Infarction is a localized area of necrosis secondary to ischemia. Common sites of infarction include heart, brain, lungs, intestines, kidneys. Infarcts have multiple causes.
· Most infarcts (99%) result from thrombotic or embolic occlusion of an artery or vein.
· Less common causes include vasospasm and torsion of arteries and veins (e.g., volvulus, ovarian, and testicular torsion).
On gross examination infarctions typically have a wedge shape, with the apex of the wedge tending to point to the occlusion.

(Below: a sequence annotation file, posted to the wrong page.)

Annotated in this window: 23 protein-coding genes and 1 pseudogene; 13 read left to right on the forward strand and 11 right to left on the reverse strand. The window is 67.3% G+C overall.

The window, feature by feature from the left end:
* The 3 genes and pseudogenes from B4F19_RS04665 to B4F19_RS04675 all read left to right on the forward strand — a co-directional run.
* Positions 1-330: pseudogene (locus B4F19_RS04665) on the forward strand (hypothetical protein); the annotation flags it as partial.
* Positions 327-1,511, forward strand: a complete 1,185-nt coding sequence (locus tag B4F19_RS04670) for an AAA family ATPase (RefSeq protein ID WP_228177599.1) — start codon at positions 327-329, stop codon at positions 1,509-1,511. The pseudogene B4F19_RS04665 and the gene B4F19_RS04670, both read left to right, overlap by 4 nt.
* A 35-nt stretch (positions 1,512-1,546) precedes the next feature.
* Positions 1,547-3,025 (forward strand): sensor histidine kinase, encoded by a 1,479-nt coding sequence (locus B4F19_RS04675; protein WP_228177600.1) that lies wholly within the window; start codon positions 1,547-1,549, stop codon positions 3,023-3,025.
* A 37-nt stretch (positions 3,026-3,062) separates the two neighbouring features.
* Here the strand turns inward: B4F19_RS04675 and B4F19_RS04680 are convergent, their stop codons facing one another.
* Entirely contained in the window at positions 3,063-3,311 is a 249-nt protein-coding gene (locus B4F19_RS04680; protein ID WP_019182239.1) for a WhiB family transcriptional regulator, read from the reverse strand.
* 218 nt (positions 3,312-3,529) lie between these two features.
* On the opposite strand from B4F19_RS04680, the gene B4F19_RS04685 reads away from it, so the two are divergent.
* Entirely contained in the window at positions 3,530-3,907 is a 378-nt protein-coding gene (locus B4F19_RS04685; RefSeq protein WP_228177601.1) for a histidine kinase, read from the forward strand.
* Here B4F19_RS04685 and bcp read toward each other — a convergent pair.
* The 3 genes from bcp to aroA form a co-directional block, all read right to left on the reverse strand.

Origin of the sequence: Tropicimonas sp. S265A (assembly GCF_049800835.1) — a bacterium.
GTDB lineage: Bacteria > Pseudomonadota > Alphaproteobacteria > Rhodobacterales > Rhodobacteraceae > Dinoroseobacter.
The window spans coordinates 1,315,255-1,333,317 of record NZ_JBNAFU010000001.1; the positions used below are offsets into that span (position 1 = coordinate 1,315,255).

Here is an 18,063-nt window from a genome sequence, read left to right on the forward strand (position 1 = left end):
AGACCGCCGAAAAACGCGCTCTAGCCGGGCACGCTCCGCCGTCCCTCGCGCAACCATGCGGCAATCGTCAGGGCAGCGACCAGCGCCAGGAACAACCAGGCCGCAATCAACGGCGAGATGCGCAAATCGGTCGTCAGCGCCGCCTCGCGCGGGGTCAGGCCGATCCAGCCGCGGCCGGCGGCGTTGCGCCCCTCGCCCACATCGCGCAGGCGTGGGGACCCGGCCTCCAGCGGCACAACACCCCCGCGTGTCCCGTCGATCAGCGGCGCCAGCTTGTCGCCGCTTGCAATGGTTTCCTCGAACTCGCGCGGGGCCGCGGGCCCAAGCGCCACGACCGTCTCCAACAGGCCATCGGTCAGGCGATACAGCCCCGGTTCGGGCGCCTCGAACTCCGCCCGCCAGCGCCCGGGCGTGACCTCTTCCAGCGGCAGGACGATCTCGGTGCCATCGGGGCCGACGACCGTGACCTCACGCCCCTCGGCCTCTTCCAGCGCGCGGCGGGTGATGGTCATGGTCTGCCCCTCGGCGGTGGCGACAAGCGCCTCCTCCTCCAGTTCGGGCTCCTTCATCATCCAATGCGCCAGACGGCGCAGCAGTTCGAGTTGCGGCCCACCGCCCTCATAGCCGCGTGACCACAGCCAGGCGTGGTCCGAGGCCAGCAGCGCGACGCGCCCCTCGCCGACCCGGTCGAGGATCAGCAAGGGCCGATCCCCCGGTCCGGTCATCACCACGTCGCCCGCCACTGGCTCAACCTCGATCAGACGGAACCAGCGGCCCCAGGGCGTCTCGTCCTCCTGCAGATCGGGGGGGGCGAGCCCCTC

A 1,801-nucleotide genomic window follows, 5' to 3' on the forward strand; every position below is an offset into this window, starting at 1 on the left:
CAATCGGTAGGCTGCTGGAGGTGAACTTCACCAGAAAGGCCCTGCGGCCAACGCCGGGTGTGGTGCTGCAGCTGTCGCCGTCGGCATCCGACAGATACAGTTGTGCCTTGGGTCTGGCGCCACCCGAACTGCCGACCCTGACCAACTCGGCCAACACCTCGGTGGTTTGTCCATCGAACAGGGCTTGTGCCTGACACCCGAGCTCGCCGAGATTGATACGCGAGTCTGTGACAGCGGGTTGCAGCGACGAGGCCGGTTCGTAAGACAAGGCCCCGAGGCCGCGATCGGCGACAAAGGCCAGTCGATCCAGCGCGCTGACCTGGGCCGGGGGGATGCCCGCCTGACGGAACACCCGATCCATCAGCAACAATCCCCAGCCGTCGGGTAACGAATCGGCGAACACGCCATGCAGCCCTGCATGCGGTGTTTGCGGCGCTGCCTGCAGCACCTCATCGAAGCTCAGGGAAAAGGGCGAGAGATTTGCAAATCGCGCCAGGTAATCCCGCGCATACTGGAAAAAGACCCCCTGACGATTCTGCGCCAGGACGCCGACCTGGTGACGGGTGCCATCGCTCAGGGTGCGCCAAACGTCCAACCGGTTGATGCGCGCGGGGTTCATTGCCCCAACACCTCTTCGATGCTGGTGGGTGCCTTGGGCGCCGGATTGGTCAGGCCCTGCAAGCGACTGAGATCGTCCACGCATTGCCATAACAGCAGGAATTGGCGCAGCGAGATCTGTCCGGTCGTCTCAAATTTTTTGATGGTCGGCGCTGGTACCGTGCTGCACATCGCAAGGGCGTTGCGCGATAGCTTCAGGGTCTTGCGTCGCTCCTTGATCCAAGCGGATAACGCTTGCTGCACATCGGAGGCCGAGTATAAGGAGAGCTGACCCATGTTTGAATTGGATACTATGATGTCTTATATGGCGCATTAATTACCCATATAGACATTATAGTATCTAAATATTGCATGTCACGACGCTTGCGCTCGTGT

· Anemic infarcts (pale or white color) occur in solid organs with a single bloodsupply such as the spleen, kidney, and heart.
· Hemorrhagic infarcts (red color) occur in organs with a dual blood supplyor collateral circulation, such as the lung and intestines, and can also occur with venous occlusion (e.g., testicular torsion).
Microscopic pathology of infarction can show either coagulative necrosis (most organs) or liquifactive necrosis (brain). The general sequence of tissue changes after infarction is as follows:
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